The PASCAL system is a useful therapy for degenerative mitral regurgitation (DMR) with complex mitral valve anatomy, according to a new study.
The study results from the PASCAL IID Registry were reported by Jörg Hausleiter, MD, of the Klinikum der Universität München, Munich, and colleagues in a manuscript published Monday online and in the Feb. 7 issue of the Journal of the American College of Cardiology.
This registry assessed safety, echocardiographic, and clinical outcomes with the PASCAL system (manufactured by Edwards Lifesciences, which funded the study) in prohibitive-risk patients with significant symptomatic DMR and complex mitral valve anatomy. The device received U.S. Food and Drug Administration (FDA) approval to treat DMR in September.
Mitral valve transcatheter edge-to edge repair (M-TEER) is a safe and effective treatment for DMR in patients who are at prohibitive risk for surgery. However, M-TEER outcomes in patients with complex mitral valve anatomy can vary.
In EVEREST II (Endovascular Valve Edge-to-Edge Repair Study), several mitral valve anatomic characteristics were proposed as predictors of procedural success with optimal mitral regurgitation (MR) reduction. These anatomic characteristics constituted the “on-label” indication for FDA approval of the MitraClip system (Abbott Vascular) in 2013 for treating prohibitive-risk DMR patients.
In 2020, the American College of Cardiology/American Heart Association valvular heart disease guidelines recommended M-TEER as a Class IIa indication for DMR patients at high or prohibitive risk with favorable mitral valve anatomy.
In 2021, the European Society of Cardiology and the European Association for Cardio-Thoracic Surgery guidelines for the management of valvular heart disease broadly recommended M-TEER as a Class IIb indication for inoperable or high-surgical-risk DMR patients without anatomic limitations.
The study by Hausleiter and colleagues enrolled 98 patients (37.2% with <2 independent significant jets, 15.0% severe bileaflet/multi-scallop prolapse, 13.3% mitral valve orifice area <4.0 cm2, and 10.6% large flail gap and/or large flail width). The implant success rate was 92.9%. The 30-day composite major adverse event rate was 11.2%. At 6 months, 92.4% of patients achieved MR <2+ and 56.1% achieved MR<1+ (P < 0.001 vs baseline). The 6-month Kaplan-Meier estimate for survival was 93.7%, freedom from major adverse events was 85.6%, and heart failure hospitalization was 92.6%. Patients experienced significant symptomatic improvement compared with baseline (P < 0.001).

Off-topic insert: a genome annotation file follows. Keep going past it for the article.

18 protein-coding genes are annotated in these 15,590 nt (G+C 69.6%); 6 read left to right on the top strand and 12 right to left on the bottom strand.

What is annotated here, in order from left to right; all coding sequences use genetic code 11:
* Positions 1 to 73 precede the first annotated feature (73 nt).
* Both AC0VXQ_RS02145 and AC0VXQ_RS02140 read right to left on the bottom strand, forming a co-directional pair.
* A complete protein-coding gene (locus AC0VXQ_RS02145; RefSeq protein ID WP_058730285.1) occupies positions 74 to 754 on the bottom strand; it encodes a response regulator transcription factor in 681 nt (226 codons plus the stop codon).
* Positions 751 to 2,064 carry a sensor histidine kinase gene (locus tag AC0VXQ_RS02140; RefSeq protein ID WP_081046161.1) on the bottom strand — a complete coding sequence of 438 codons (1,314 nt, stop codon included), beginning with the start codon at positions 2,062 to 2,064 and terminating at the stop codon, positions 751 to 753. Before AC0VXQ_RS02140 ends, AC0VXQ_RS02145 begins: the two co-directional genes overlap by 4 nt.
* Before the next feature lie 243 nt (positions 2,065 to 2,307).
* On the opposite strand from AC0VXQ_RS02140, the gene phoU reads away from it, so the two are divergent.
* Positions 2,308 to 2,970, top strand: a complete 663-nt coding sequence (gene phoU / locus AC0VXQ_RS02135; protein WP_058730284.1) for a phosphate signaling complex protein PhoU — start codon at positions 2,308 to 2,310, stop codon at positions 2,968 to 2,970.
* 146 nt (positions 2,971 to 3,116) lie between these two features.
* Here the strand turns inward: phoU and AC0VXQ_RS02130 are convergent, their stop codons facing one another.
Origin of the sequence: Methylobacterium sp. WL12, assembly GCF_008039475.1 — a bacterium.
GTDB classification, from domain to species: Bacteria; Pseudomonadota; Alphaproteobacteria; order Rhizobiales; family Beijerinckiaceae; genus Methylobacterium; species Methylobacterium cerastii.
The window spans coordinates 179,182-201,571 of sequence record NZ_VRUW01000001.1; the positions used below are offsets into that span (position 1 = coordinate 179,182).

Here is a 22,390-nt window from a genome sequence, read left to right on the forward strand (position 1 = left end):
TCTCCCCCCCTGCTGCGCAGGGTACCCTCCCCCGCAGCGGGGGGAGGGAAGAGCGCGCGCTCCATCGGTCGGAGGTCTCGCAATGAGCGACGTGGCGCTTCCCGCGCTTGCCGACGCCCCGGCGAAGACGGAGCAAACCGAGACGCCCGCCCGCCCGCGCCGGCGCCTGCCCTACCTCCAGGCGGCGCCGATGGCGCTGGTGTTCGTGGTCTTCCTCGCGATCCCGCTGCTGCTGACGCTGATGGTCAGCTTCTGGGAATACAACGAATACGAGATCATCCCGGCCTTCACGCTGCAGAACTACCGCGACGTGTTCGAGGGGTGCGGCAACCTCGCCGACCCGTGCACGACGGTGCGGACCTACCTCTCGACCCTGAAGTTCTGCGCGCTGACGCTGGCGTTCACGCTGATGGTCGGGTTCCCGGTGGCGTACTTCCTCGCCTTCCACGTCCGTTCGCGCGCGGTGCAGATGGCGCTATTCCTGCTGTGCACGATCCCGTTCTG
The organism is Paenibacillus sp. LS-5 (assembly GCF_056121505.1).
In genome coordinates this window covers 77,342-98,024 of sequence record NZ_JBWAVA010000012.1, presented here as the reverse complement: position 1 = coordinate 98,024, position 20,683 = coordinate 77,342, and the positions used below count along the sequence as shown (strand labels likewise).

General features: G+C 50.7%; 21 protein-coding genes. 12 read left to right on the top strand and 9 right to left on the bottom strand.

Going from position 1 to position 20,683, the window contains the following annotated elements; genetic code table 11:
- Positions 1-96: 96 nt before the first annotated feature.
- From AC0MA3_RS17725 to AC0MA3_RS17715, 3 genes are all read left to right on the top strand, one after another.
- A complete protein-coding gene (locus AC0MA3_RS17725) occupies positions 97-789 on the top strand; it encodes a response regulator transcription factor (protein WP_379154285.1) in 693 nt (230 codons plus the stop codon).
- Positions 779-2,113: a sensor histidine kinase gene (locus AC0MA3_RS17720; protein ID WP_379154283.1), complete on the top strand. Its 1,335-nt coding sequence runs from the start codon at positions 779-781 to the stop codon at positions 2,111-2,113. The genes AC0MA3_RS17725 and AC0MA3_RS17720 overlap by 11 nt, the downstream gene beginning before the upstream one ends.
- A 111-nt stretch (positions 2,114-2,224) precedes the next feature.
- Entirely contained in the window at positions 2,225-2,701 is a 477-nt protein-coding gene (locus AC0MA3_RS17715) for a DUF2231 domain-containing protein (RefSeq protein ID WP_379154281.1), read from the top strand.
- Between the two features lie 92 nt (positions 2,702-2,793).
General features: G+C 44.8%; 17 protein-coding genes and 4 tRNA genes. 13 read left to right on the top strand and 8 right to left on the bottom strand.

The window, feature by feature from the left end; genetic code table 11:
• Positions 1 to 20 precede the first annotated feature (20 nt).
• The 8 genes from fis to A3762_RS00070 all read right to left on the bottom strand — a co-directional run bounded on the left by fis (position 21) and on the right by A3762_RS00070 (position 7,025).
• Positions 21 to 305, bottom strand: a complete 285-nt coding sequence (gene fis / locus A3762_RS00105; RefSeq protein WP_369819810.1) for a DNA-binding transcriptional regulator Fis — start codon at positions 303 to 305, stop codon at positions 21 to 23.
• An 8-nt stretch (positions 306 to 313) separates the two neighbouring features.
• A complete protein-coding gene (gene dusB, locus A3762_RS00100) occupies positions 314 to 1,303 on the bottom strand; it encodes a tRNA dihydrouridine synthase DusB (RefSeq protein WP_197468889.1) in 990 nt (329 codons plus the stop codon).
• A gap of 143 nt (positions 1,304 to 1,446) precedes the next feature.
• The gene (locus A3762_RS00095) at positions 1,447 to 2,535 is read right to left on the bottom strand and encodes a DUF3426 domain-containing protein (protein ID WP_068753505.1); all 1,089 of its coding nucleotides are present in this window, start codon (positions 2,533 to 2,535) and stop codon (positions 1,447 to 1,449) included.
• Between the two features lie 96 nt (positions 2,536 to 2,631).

The PASCAL system demonstrated significant MR reduction and symptomatic improvement in patients with complex anatomic features historically considered less suitable for M-TEER. These results add to the growing body of evidence affirming the PASCAL system as a useful therapy to treat DMR in prohibitive-surgical-risk patients with complex mitral valve anatomy, the authors concluded.
Megan S. Joseph, MD and David S. Bach, MD from University of Michigan, wrote an accompanying editorial comment.
This study represents a promising step toward having more transcatheter options for patients with MR, the editorialists wrote.
The commenters mentioned that M-TEER can be an important therapeutic option for many patients with high or prohibitive surgical risk, but consideration for expanding the use of M-TEER among patients with DMR requires the critical assessment of individual surgical risk and the realistic assessment of anticipated outcomes of surgical mitral valve repair and of M-TEER, including the clinical implications of residual MR after M-TEER and the low likelihood of surgical repair after initial intervention with M-TEER.
Hausleiter J, Lim DS, Gillam LD, et al. Transcatheter Edge-to-Edge Repair in Patients With Anatomically Complex Degenerative Mitral Regurgitation. J Am Coll Cardiol 2023;81:431–442.
Joseph MS, Bach DS. Transcatheter Edge-to-Edge Repair for Degenerative Mitral Regurgitation With Complex Mitral Valve Anatomy. J Am Coll Cardiol 2023;81:443–445.
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